Over at Radius International, Sam Trumball rightly observes how people incorrectly define contextualization.
Trumball begins by stating,
Pinning down exactly what they mean by contextualization, however, often proves elusive. Usually, the answer involves ministry strategies developed by successful missionaries. There are two reasons why previously successful strategies should not stand alone to define contextualization. First, strategy is only part of contextualization. Second, specific strategies should be developed only after language and culture have been learned.
I’d like to highlight and strengthen a particular point “previously successful strategies should not stand alone to define contextualization.”
“Success” versus contextualization
However, one small part of this sentence is problematic and needs adjustment. The phrase “not stand alone” implies too much. It might suggest that
(1) legitimate or healthy contextualization will be successful, and/or
(2) previously successful strategies are legitimate or healthy contextualizations
Various explanations exist for why a previous misson strategy might have worked. For instance, certain multiplication strategies that emphasize rapidity might actually exploit aspects of a culture. In a traditional heirarchial culture, locals might give the Western missionary undue respect. Given his perceived authority, people simply parrot his words.
Who knows whether the message or training is contextualized in some other way? Yet, the apparant multiplication of groups could give the impression of success when in fact similar techniques could be used by cults.
We ought to assess the success of contextualization by other criteria.
Digging Deeper for a DefinitionAlthough he does not go indepth when defining contextualization, his basic ideas are clear and seem sound.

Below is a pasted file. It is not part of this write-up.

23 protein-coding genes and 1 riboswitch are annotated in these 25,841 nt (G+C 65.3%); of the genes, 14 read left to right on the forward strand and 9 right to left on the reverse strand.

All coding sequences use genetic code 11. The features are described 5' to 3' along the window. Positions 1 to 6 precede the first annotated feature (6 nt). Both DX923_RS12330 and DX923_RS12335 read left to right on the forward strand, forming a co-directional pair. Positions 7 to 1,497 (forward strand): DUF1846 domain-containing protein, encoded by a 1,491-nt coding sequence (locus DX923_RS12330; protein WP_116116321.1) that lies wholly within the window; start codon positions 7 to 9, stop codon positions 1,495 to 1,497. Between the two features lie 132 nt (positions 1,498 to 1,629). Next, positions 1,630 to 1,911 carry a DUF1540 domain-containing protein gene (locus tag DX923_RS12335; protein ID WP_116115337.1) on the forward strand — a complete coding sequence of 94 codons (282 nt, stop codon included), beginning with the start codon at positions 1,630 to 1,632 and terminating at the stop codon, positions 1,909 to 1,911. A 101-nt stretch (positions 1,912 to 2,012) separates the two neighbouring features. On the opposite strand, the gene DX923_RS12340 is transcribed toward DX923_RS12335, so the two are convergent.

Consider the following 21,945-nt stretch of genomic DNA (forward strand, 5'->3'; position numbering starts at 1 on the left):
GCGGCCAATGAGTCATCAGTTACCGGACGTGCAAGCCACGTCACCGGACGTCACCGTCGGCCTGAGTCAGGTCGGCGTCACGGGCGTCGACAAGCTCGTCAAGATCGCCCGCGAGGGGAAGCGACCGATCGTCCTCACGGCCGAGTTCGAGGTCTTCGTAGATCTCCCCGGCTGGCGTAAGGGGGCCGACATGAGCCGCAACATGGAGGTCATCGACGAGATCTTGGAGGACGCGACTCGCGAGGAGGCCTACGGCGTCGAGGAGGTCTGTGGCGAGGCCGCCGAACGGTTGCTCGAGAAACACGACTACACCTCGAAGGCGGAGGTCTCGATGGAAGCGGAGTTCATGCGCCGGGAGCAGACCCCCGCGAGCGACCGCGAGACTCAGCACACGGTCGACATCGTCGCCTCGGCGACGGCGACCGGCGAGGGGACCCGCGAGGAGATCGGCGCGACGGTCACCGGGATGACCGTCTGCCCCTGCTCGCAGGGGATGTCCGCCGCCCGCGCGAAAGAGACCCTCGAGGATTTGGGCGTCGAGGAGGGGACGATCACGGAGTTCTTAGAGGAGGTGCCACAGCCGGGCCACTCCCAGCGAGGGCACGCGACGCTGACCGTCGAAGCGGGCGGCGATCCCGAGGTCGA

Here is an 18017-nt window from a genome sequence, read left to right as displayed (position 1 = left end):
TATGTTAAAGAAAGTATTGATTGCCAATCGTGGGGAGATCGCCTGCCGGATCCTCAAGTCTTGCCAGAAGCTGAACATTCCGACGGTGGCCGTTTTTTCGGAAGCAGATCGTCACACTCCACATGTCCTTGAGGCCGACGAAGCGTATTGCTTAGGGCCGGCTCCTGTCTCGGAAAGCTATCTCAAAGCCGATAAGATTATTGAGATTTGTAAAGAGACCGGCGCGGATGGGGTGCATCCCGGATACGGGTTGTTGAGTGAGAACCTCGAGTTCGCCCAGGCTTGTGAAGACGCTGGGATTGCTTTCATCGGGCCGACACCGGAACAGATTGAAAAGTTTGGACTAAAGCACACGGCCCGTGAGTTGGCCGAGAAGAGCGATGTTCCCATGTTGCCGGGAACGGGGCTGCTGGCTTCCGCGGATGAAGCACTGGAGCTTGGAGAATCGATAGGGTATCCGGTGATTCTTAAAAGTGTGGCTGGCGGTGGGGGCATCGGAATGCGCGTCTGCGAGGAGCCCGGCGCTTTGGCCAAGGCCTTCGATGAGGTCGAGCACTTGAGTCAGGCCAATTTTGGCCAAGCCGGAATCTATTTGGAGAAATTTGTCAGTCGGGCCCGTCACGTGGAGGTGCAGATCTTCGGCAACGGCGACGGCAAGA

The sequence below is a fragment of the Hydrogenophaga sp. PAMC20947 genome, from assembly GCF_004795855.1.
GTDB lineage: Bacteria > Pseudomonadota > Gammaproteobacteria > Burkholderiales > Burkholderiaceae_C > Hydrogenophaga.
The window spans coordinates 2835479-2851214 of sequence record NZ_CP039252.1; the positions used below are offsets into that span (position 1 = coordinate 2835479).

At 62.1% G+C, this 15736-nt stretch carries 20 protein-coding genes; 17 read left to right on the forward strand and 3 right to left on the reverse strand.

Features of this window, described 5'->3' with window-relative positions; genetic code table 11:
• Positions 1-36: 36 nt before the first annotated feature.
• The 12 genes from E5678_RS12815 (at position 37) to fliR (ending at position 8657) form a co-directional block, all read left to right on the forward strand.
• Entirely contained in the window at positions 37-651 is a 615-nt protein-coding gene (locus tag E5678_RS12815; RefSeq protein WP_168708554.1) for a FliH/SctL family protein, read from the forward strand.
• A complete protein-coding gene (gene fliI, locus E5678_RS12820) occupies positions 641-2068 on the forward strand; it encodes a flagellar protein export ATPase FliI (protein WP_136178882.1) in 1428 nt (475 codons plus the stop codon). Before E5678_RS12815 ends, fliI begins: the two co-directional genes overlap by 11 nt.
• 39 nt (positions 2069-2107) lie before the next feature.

Contextualization is all about making adjustments—adjustments from one way of looking, communicating, and explaining to another way of looking, communicating, and explaining. The challenge, of course, is to make those adjustments without obscuring or downgrading biblical truth. So how do we contextualize across multiple cultures and still communicate the one true gospel?
First, we contextualize our lifestyle to identify personally with the people we’re trying to reach….
Second, we contextualize our ministry methods to deliver biblical truth in ways our audience understands….
The above comments are standard. I have no definate objections.
For those who’ve read One Gospel or this blog, you might see the problem. He does not address the matter of interpretation, which is where all contextualization fundamentallt begins.
Contextualization cannot be defined merely in terms of communication or application. I suggest that contextualization refers to the process wherein people interpret, communicate, and apply the Bible within a particular cultural context. (OGFAN, 8)
Contextualization does not change the gospel. True. But it can change the people as they contextualize. Biblically faithful and culturally meaningful contextualization will help people to see things in the Bible that have always been there, yet those things were hidden from us due to our own cultural blindspots.
If we want our ministry to be effective, we should keep in mind a more robust view of contextualization.
To read Trumball’s post in full, click here.